Paul Smith – Mysterious Barricades: The Banjo Redefined


This is an incredible banjo album. It’s so beautiful!!! (and that’s an odd word to be paired with such a rude-sounding instrument)… It also continues to confirm my notion that every single record issued by Flying Fish was great (or every one I’ve heard so far at least). Moreover, he paved the way for Béla Fleck and Alison Brown, both of whom went on to become much more famous than he. Indeed, he’s pretty much impossible to find information on, and I’m pretty sure this is his only record. God, it’s good though… really. The best ragtime banjo number I’ve ever heard (his arrangement of Joseph Lamb’s ‘Ragtime Nightingale’ is simply stunning), and classical banjo to match the great John Bullard. And really interesting original pieces, kinda dawgy but with less jazz and more classical and Celtic influence. There’s even a traditional Irish number, done fingerstyle on a 5-string. Really, this guy could have been what Béla Fleck has become, but he never wowed everybody with his bluegrass chops, so he never really became famous. Ah, well. Another forgotten masterpiece, prime for blogging!


Paul Smith – Mysterious Barricades: The Banjo Redefined

Year: 1981
Label: Flying Fish

Review by Brian Olewnick

Banjoist Paul Smith presented here a selection of works divided between traditional folk and bluegrassy pieces and works from the classical repertoire rearranged for banjo. The former are the most attractive, including songs like his own “Missouri,” sounding a bit like David Grisman’s work from around the same period, and the Irish tune “Julia Delaney,” a delightful romp giving Smith’s nimble fingers a good workout. The title cut was originally a harpsichord work by François Couperin, played solo here and quite appealingly, the hollow banjo chords giving the short piece some breathing room. The little-known Joseph Lamb’s “Ragtime Nightingale” is an unexpected delight with a subtlety of line and mysterious quality that compares reasonably well with Scott Joplin. The Beethoven and Vivaldi compositions work less well, coming off as slightly precious and overly benign. There’s a bit too much self-consciousness in Smith’s avowed attempts to “redefine” the banjo. One would have wished he simply relaxed and played pieces like “The Last Minute” and “Julia Delaney” and stopped worrying so much. As is, Mysterious Barricades is generally enjoyable and a fine banjo showcase, but it could have been much more.

Musicians:
Paul Smith, banjo and fiddle
Adam Rose, guitar
John Held, piano
Tudy McLain, flute
Paul Kotapish, bouzouki
Kundry Berger, piano and harpsichord
Joe Bichsell, cello

Tracks:
01 Missouri
02 Beethoven: Sonatina in C for mandolin and piano w/o 44.
03 Pythagoras
04 Julia Delaney
05 Les Barricades Mystérieuses
06 Ragtime Nightingale
07 The Last Minute
08 Tim’s Flatted Fifth
09 Vivaldi: Concerto in D for lute, two violins, and continuo; I. Allegro
10 Vivaldi: Concerto in D for lute, two violins, and continuo; II. Largo
11 Vivaldi: Concerto in D for lute, two violins, and continuo; III. Allegro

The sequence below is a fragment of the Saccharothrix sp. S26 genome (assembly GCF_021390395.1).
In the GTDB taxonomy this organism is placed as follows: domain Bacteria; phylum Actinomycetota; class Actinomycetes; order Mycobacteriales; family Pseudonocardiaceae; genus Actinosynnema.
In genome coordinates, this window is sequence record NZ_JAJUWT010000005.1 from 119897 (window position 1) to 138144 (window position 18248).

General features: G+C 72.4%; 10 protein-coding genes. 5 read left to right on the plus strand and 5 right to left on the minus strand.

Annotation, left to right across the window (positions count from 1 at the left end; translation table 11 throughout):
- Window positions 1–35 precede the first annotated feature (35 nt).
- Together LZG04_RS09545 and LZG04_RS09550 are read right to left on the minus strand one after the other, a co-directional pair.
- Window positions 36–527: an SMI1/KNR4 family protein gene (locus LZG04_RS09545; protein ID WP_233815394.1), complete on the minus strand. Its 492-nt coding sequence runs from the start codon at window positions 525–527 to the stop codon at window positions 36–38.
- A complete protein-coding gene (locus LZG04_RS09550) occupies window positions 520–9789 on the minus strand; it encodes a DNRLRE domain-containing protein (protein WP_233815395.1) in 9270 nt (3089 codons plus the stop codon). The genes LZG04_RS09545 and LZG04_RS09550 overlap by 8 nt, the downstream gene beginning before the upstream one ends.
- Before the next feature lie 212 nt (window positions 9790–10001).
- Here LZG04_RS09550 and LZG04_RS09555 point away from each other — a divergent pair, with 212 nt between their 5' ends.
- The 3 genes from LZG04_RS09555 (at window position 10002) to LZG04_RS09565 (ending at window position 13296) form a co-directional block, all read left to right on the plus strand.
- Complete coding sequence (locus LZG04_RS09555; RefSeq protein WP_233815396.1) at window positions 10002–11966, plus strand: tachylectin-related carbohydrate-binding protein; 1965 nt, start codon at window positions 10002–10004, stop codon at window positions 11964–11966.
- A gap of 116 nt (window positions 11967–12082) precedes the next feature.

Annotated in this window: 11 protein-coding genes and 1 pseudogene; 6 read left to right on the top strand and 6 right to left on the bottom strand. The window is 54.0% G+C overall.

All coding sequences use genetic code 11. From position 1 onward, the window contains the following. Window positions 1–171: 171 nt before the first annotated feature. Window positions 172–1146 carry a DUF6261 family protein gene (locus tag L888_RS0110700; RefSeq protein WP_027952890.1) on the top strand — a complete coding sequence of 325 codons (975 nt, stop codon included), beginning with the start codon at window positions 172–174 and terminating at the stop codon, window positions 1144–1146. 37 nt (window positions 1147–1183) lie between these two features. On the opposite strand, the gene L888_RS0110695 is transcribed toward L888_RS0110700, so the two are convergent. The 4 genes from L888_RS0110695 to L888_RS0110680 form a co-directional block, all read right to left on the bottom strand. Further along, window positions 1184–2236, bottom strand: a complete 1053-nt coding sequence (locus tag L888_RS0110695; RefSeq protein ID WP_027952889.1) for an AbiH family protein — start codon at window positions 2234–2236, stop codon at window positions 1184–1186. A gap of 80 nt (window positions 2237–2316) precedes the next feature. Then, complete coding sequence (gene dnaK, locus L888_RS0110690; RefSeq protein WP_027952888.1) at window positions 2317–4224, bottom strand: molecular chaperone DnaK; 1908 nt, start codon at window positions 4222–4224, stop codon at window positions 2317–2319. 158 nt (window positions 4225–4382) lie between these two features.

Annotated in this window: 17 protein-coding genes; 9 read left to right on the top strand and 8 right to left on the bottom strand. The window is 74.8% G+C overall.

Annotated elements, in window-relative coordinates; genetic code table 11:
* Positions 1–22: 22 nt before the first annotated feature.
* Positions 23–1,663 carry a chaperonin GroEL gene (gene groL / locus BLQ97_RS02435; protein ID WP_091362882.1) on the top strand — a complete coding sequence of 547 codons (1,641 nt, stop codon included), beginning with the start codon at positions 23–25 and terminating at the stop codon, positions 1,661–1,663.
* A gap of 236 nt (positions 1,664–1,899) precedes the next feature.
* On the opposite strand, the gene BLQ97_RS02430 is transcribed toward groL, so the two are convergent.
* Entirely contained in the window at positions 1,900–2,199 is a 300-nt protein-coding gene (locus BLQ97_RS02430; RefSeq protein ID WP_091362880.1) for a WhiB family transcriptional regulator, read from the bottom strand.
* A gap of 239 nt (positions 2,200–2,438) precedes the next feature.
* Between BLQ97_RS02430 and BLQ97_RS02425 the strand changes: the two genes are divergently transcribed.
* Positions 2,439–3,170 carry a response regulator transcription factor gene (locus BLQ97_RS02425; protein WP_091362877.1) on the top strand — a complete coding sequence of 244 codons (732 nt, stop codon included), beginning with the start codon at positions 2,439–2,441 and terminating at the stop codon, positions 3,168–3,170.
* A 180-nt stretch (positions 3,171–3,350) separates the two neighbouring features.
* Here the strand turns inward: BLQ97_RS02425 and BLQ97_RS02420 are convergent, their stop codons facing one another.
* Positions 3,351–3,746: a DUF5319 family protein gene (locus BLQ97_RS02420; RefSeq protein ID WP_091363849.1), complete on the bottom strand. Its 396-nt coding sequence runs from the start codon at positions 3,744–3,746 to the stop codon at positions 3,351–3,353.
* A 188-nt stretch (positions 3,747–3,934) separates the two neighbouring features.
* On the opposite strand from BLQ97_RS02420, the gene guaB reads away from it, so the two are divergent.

pythagorian mysteries.
fresh vinyl rip, cleaned | mp3 >256kbps

I’m really curious about ragtime, classical, and Irish music played on the 5-string banjo. If any of you have Fred Sokolow – Ragtime Banjo, Bluegrass Style, or John Bullard – Bach on Banjo, I’d love to hear them. Or others I may not know about!

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9 Responses to Paul Smith – Mysterious Barricades: The Banjo Redefined

  1. Anonymous says:

    Thank you!

  2. Anonymous says:

    What an incredible slew of posts! Thanks so much for all this incredible music and terrific writing too.

  3. nauma says:

    good day Irate-Pascal Diatta is reuploaded and reposted with all respect here:http://freedomblues.blogspot.com/2009/10/pascal-diatta-sona-mane-simnade-4.html
    a more serious issue: i can't get access to SFRP,I have the suspicion that this applies to everyone,please let me know in my comments.

  4. Jeremy says:

    Quite amazing, IP, I pretty much forgot I was listening to banjo for most of this record – which is a good thing, on the whole, as I'm not the instrument's biggest fan. As ever, though, your recommendations prove to be worth checking out. It's been a busy week for you, lots of great stuff, thanks as always. BTW will you be coming to the UK too or only Eire?

  5. I will be going to the UK too, traveling around it for about 3 weeks before heading into Ireland. Any recommendations?

  6. Jeremy says:

    Cool. Will have a look around and a think, but it depends quite when and where you're here and what you'd like to see/hear/drink. Perhaps e-mail/twitter better for conversing in depth? Or comment on my blog, where comments will only display if I explictly publish them.

  7. Anonymous says:

    Check out Paul's website: http://www.palouserivermusic.com/.

  8. Sebastian says:

    Thanks. Brilliant stuff.

  9. mjs says:

    Check out Chris Grotewohl for Irish music played with fingerpicks on the 5 string banjo. Ken Perlman used to do a lot of Irish music in clawhammer style.

    Nice blog.

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